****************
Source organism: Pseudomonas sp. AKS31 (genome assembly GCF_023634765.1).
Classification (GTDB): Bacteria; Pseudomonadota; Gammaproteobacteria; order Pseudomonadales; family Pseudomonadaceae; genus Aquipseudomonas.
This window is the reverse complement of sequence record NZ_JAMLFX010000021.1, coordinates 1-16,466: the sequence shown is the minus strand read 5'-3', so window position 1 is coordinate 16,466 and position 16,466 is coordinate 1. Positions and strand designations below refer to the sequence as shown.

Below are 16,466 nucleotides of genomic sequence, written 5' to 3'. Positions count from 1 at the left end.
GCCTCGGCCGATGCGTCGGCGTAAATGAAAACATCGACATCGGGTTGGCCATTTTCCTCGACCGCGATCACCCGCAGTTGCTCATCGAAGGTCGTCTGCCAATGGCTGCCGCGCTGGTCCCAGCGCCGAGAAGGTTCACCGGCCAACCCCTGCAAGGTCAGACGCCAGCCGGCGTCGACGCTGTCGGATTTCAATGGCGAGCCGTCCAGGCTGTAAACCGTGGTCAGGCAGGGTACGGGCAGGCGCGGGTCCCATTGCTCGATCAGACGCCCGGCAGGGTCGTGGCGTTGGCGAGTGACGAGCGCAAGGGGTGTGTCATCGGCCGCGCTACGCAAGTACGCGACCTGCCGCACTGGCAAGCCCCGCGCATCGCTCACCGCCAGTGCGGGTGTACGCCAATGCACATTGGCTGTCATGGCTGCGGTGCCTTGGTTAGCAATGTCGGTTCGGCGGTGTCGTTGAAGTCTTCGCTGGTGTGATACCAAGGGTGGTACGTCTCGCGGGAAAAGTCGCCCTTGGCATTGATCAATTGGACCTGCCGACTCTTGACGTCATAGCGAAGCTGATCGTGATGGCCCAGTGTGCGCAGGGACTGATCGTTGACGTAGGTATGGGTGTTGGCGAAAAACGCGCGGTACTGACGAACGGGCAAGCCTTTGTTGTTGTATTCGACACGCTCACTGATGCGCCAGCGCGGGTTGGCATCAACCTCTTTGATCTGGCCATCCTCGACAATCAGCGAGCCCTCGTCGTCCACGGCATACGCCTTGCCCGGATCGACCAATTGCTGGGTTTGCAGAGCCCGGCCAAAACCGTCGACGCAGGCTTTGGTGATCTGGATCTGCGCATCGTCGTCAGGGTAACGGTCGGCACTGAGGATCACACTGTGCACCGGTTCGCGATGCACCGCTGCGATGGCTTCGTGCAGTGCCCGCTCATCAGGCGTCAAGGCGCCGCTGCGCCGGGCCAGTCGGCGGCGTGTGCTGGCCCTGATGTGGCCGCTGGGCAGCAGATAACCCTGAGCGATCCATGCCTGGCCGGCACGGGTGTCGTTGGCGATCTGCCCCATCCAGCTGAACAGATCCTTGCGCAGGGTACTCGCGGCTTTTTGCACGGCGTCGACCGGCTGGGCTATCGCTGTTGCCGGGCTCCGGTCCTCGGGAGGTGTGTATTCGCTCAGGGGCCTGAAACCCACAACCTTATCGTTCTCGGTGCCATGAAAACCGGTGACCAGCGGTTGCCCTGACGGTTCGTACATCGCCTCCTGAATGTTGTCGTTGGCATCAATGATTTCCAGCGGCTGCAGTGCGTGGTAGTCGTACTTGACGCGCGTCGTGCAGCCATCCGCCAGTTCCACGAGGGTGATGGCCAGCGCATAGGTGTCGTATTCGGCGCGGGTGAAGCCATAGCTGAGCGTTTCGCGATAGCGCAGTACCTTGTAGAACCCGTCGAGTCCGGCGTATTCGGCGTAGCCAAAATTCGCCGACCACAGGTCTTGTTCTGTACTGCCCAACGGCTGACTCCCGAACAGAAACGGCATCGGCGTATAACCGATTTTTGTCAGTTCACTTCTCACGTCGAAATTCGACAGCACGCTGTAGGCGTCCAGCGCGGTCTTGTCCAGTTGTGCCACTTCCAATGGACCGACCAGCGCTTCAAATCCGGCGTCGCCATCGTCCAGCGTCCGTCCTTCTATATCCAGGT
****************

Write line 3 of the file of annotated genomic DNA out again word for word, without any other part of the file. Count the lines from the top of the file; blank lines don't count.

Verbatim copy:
This window is the reverse complement of sequence record NZ_JAMLFX010000021.1, coordinates 1-16,466: the sequence shown is the minus strand read 5'-3', so window position 1 is coordinate 16,466 and position 16,466 is coordinate 1. Positions and strand designations below refer to the sequence as shown.